Perhaps you are saying that anything that does not go back to almost a single point in space is not "the BBT", and that therefore, any modification that reverses things before getting there is not "the BBT", but rather something else? If it doesn't have a "bang", then it isn't the BBT? But, "BBT" is just slang for the "Lambda-Cold-Dark-Matter" theory, and all I am doing is showing you that another formulation for Lambda could produce an oscillating universe, rather than a bang from almost a single point in space.

If that is what you are saying, then please consider that it is the name, not the math or physics, that we are arguing about.

Gibsense, I'm not understanding what you want help in understanding.

You seem to understand that the "hypersphere" is a 4-dimensional version of a 3-D sphere, with the 4th dimension being experienced by us as "time". As time goes on, it is like increasing the radius of the 3-D sphere so all of the x,y,z coordinates seem to be increasing in scale size in unison, like stretching a 2-D spherical surface, except that it is 3 dimensions.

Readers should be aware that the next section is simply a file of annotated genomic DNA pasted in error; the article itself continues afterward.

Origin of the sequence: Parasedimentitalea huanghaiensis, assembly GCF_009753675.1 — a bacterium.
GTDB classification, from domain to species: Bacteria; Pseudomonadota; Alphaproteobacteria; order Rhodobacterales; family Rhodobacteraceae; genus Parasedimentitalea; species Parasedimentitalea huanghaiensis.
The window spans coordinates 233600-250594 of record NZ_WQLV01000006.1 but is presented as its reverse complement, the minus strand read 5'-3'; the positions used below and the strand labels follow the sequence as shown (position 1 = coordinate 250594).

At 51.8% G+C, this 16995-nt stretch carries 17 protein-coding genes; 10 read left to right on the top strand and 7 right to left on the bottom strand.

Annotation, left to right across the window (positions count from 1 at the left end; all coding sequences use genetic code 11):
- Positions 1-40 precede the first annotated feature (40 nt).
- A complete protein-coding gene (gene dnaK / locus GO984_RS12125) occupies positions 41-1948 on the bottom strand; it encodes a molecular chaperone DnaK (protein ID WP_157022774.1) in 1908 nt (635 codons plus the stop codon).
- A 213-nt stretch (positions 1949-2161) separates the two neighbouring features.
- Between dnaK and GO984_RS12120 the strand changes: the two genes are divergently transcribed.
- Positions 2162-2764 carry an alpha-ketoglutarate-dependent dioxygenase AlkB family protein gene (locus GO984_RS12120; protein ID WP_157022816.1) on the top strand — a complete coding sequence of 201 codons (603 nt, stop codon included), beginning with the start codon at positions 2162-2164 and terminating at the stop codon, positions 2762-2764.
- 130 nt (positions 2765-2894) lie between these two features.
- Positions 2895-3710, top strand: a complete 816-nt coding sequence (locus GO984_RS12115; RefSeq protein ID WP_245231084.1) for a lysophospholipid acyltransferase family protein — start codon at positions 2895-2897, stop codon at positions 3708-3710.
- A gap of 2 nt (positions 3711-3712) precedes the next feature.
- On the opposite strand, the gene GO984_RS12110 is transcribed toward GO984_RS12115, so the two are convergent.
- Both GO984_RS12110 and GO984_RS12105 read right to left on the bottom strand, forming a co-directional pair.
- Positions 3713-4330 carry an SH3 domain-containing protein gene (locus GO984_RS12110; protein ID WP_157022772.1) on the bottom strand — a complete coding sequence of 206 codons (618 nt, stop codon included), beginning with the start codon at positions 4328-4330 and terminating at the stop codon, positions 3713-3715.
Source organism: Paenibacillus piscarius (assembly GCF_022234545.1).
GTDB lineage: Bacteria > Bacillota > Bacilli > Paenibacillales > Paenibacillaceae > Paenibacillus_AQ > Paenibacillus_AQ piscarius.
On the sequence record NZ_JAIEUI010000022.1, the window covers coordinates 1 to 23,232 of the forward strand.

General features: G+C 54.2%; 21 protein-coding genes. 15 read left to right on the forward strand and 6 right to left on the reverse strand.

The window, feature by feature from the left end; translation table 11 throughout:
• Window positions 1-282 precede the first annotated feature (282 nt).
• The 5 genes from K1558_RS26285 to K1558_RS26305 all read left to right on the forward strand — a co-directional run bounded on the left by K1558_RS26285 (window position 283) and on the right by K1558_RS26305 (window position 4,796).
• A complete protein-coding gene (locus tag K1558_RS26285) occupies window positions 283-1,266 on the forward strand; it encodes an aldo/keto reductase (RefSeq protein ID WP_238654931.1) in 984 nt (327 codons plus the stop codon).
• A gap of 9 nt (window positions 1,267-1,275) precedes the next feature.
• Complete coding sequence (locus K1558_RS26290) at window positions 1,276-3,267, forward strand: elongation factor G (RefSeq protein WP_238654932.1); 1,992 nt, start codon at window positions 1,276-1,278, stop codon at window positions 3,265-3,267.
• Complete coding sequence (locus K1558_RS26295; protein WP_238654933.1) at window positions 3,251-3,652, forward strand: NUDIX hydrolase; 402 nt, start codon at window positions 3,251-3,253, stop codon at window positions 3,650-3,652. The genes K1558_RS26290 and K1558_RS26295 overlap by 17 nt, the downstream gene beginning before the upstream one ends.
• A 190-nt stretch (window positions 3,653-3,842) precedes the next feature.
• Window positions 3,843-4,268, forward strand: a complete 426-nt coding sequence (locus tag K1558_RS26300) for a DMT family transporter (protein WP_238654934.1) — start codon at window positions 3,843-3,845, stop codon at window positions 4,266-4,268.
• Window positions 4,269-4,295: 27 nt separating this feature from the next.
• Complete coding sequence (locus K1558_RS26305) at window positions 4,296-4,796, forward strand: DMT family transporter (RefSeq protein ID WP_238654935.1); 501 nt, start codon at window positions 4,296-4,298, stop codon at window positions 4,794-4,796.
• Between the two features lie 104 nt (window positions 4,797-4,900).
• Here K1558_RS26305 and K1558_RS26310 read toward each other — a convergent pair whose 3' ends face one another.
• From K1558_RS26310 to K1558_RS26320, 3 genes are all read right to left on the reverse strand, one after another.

The "horizon" issue is that we see light from things that are on the same surface as us getting stretched before it gets to us along the the surface as it has been expanding. SO, it started at a smaller time radius, and as it traveled along the expanding surface it gets stretched before reaching us.

That concept gets somewhat difficult to use for all considerations. Such as: on a 2-D spherical surface imbedded in a 3-D space, the circumference is 2 pi times the radius, and you would end up going around in circles if you follow a circumference far enough. That tends to suggest that in a 3-D hypersphere space imbedded in a 4-D space/time, there should be x,y,z space folding back on itself, that is, "curvature". But, we don't seem to be able to detect any curvature to real space/time. Maybe the radius is just too large for our measuring instruments to see. For one thing, light emitted far enough away never gets to us because it is traveling more slowly than the distance between it and us is increasing faster than the speed of light. In that sense, it is analogous to being "over the horizon" in time. But, it really isn't a perfect analogy.